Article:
The IRS has issued proposed regulations (see REG-107892-18) regarding the deduction for qualified business income under new section 199A (commonly called the pass-through deduction). These proposed regulations contain six major sections, and provide computational, definitional and anti-abuse guidance on the new pass-through deduction.
These highly anticipated proposed regulations are very complex, addressing a myriad of topics and containing a number of clarifying rules. The regulations are generally effective for taxable years ending after their publication as final regulations; however, taxpayers may generally rely upon them in proposed form for tax years ended after Dec. 31, 2017. Some initial highlights are:
- Aggregating businesses
- One of the major areas of uncertainty surrounding the pass-through deduction was the question of if, and how, a business would be permitted to aggregate its operations for purposes of calculating the pass-through deduction and its relevant limitation factors. Under the proposed regulations, “aggregation is permitted, but not required.” Therefore, businesses under common control – and that meet the certain requirements for aggregation under the proposed regulations – would be able to aggregate. The proposed regulations do not follow the grouping rules under the passive activity loss rules (section 469), as some thought they might, however, the drafters suggests that these proposed aggregation rules may instead be applied for other purposes in the future, including potentially section 469.
- W-2 wages attributable to a trade or business
- Another key uncertainty surrounding the pass-through deduction was whether or not taxpayers could count W-2 wages (a limitation factor) for workers paid using third party payors (such as professional employer organizations (PEOs)). The proposed regulations confirm that these amounts may be taken into account. Specifically, the proposed regulations state that “in determining W-2 wages, a person may take into account any W-2 wages paid by another person and reported by the other person on Forms W-2 with the other person as the employer listed in Box c of the Forms W-2, provided that the W-2 wages were paid to common law employees or officers of the person for employment by the person.”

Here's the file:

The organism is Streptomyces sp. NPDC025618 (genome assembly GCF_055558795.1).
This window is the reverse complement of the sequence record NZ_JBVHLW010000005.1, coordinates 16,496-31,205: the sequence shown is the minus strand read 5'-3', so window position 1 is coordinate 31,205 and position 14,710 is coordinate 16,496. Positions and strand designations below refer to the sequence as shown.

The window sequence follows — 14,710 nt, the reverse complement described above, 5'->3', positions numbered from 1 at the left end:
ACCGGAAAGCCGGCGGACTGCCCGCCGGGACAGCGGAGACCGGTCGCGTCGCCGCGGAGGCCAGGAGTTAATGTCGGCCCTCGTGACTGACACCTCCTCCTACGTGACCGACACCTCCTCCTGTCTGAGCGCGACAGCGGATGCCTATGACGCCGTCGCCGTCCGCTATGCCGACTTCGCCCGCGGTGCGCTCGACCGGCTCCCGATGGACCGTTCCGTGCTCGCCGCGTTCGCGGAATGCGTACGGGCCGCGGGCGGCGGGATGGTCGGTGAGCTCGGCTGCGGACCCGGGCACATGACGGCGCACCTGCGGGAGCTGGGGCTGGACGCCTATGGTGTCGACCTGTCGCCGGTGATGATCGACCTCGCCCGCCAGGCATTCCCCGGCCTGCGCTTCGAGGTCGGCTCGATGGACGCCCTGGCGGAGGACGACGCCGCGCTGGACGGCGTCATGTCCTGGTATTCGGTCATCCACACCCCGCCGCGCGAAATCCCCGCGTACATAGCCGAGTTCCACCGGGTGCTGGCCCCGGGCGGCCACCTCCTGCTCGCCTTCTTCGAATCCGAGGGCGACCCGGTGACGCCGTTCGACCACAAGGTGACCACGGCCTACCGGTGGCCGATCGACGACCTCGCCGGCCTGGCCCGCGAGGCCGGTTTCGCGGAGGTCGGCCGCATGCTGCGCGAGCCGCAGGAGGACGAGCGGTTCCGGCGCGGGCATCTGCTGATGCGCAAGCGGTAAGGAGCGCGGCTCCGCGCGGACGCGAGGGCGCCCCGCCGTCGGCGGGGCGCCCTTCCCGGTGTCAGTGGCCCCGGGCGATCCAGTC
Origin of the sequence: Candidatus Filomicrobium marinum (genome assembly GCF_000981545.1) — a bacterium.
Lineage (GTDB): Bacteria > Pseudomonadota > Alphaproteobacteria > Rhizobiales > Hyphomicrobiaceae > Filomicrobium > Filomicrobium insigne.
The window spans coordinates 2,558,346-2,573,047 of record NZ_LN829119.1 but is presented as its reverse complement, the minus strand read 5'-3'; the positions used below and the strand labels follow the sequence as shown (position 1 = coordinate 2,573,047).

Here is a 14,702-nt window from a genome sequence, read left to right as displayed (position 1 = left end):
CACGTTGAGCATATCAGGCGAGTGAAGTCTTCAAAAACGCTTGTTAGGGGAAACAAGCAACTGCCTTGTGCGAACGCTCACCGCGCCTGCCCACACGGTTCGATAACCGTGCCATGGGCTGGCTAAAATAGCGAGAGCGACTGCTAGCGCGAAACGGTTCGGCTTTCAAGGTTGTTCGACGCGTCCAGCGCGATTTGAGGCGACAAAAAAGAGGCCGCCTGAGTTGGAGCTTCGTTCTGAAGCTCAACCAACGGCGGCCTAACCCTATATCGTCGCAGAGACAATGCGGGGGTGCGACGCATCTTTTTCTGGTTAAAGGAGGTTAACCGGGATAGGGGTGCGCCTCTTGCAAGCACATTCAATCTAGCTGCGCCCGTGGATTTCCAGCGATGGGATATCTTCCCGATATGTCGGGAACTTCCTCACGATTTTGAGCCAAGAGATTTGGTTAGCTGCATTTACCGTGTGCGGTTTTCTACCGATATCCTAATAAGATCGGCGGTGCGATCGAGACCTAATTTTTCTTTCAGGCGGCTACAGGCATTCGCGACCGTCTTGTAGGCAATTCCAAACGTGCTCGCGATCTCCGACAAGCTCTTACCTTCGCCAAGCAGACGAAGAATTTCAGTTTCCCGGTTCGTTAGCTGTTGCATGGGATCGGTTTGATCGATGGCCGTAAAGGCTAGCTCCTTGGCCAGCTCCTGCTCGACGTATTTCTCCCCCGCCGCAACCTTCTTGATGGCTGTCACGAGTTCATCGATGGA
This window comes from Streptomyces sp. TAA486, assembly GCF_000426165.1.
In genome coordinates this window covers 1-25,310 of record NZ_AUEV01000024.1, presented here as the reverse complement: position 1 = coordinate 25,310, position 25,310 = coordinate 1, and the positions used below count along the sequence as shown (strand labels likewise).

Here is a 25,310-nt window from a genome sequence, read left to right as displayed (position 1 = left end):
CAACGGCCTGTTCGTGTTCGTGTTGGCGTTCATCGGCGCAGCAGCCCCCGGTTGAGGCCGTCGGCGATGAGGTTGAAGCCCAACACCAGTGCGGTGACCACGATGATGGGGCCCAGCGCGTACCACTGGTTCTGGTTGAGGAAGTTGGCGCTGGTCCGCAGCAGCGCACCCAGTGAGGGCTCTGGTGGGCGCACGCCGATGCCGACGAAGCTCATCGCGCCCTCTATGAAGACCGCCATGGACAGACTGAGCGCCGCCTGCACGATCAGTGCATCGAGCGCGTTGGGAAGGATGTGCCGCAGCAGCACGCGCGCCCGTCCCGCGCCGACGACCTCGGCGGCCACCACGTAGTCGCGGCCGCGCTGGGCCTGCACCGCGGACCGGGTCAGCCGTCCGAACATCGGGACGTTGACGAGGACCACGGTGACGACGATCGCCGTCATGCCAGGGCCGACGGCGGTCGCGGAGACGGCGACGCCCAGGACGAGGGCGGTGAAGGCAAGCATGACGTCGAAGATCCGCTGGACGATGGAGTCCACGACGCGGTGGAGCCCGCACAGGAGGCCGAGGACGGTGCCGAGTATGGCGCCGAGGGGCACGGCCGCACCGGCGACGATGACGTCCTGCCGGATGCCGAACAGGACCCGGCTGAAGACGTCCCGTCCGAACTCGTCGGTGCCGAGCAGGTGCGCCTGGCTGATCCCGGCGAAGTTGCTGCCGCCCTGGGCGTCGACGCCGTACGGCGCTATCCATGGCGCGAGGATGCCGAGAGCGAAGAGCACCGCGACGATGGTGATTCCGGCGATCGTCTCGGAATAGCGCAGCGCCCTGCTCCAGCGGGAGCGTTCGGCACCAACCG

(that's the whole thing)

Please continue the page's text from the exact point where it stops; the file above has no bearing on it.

- Specified service trades or businesses
- The definition of a Specified Service Trade or Business (SSTB) – and in particular, the so-called principal asset test – were among the most discussed, and uncertain, areas of the new pass-through deduction. The proposed regulations address both of these issues at length.
- For purposes of defining the listed trade or business fields (such as health, law, accounting, etc.) the proposed regulations “generally follow the guidance issued under section 448(d)(2) [definition of a qualified personal service corporation] with some modifications” noting that “in certain cases, the principles of section 448(d)(2) proved useful analogies in defining the particular fields…”
- The proposed regulations then go on to address the second prong of the SSTB test – the so-called principal asset test – which includes “any trade or business where the principal asset of such trade or business is the reputation or skill of 1 or more of its employees or owners.” The proposed regulations limit the applicability of this provision to certain very specific fact patterns, including “receiving income from endorsing products or services…,” “licensing or receiving income for the use of an individual’s image, likeness, name, signature, voice, trademark, or other symbol associated with the individuals identity…” and “ receiving appearance fees or income…”
- Reasonable compensation requirement
- Another area of uncertainty regarding the pass-through deduction was whether pass-through entities other than S corporations would be subject to the reasonable compensation requirements. The proposed regulations come down against this, stating that while “QBI does not include reasonable compensation paid by an S corporation…” the proposed regulations do “not extend [the reasonable compensation] rule to partnerships.”
In addition, the proposed regulations address a host of computational issues including the treatment of losses and specific items of income, including section 1231 gains and section 751 hot asset income (among others.) Interestingly, in addressing 1231 gains or losses, the preamble noted, “if gain or loss is treated as capital gain or loss under section 1231, it is not QBI,” a statement which itself raises interesting computational issues.
These proposed regulations will affect a multitude of taxpayers, and it will take time for all the implications of them to surface. Accordingly, taxpayers should stay tuned for more in-depth analyses of these proposed regulations.